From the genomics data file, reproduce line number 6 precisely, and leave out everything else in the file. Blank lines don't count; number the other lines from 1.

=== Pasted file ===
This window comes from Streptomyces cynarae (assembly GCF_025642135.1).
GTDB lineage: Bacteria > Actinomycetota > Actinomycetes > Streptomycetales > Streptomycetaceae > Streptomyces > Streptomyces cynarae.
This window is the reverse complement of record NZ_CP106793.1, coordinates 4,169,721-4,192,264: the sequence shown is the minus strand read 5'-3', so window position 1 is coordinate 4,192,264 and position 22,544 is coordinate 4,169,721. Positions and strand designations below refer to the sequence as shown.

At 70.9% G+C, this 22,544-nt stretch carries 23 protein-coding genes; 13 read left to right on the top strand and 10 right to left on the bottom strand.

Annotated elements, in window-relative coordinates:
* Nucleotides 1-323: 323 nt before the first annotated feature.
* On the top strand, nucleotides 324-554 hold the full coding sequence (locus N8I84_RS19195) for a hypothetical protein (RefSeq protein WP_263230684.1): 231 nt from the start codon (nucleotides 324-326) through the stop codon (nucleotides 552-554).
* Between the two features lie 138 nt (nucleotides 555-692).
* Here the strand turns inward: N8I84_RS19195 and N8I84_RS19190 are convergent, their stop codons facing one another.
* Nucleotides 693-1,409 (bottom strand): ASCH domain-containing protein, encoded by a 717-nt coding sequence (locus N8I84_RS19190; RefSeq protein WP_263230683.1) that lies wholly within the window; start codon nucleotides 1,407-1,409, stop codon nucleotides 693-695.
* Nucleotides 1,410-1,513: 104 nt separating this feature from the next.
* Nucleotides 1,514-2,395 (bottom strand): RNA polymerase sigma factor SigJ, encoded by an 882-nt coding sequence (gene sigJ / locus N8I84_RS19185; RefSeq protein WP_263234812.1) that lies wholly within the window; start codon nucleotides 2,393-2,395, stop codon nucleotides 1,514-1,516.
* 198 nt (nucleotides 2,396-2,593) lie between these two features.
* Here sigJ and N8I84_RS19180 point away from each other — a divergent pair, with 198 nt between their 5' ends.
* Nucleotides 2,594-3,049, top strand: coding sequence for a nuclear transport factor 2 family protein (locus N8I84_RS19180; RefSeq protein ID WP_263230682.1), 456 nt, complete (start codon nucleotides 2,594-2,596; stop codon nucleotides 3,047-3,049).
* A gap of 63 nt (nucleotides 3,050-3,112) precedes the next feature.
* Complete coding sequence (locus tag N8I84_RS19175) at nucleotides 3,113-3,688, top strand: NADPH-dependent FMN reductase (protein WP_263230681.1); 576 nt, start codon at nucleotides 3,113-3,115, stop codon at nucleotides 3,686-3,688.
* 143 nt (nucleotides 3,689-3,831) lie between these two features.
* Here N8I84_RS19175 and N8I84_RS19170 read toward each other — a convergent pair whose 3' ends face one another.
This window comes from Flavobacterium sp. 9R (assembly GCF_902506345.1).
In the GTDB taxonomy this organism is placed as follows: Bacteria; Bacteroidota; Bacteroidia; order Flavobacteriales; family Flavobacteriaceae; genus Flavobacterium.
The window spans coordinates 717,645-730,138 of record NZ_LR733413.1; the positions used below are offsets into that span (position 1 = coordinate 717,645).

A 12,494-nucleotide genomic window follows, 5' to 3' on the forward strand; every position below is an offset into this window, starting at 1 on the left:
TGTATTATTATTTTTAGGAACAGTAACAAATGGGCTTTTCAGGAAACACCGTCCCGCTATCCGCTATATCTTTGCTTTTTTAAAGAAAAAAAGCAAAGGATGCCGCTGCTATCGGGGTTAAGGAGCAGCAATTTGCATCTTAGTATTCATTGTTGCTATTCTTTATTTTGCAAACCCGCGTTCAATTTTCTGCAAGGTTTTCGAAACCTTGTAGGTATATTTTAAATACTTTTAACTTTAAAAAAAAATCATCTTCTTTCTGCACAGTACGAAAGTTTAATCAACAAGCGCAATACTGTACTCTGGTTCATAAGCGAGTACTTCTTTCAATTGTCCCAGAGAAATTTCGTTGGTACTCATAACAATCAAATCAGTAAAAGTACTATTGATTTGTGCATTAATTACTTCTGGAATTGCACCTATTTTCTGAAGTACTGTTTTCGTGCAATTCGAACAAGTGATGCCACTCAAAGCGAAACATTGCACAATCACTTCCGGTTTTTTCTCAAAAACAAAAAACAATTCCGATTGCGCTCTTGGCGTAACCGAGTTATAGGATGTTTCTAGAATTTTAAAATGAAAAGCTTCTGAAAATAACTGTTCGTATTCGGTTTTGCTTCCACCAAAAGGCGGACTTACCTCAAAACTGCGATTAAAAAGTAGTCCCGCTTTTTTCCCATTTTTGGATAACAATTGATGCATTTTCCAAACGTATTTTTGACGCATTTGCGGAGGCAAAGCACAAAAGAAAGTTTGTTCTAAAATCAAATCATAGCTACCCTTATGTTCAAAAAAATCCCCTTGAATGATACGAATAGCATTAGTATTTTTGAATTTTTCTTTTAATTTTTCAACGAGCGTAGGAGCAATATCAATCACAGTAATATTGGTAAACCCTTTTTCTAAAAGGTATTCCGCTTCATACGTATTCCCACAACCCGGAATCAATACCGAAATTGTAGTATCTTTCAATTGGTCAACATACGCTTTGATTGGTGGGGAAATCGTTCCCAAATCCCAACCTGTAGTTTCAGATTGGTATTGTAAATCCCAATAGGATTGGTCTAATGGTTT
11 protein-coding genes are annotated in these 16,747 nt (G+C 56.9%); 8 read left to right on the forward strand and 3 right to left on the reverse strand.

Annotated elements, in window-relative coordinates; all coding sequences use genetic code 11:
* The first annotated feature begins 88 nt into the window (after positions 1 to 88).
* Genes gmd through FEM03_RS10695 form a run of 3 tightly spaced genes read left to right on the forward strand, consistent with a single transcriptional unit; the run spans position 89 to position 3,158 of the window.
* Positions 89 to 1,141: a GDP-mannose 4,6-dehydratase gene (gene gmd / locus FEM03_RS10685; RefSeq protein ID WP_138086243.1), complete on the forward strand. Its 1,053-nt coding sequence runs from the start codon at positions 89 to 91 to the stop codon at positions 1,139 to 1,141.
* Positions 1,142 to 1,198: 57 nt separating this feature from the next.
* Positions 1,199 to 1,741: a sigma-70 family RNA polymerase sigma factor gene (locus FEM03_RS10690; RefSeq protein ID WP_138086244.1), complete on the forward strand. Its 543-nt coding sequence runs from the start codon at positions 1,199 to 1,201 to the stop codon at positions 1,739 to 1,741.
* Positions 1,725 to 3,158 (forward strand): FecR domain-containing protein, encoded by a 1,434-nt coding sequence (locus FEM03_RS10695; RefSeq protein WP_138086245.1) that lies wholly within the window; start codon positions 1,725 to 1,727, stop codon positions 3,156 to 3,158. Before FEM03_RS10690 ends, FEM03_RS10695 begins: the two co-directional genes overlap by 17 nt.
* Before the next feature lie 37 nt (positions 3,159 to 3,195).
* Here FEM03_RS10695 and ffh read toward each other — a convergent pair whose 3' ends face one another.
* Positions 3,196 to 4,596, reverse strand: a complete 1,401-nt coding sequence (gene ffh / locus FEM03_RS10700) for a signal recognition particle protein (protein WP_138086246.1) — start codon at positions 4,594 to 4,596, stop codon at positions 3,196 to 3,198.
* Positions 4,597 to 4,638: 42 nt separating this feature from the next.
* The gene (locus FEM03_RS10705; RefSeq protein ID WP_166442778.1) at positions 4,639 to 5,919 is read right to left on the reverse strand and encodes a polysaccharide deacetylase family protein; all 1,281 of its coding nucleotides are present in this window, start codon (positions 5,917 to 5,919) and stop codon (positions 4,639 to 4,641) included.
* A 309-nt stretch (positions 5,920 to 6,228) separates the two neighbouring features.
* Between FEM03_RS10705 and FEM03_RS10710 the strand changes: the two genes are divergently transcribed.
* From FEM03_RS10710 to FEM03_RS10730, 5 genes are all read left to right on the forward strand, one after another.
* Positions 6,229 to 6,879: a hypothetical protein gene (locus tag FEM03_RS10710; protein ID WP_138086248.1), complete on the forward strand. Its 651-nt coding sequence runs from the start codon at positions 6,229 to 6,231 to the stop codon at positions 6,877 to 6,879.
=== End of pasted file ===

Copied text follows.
* Nucleotides 1-323: 323 nt before the first annotated feature.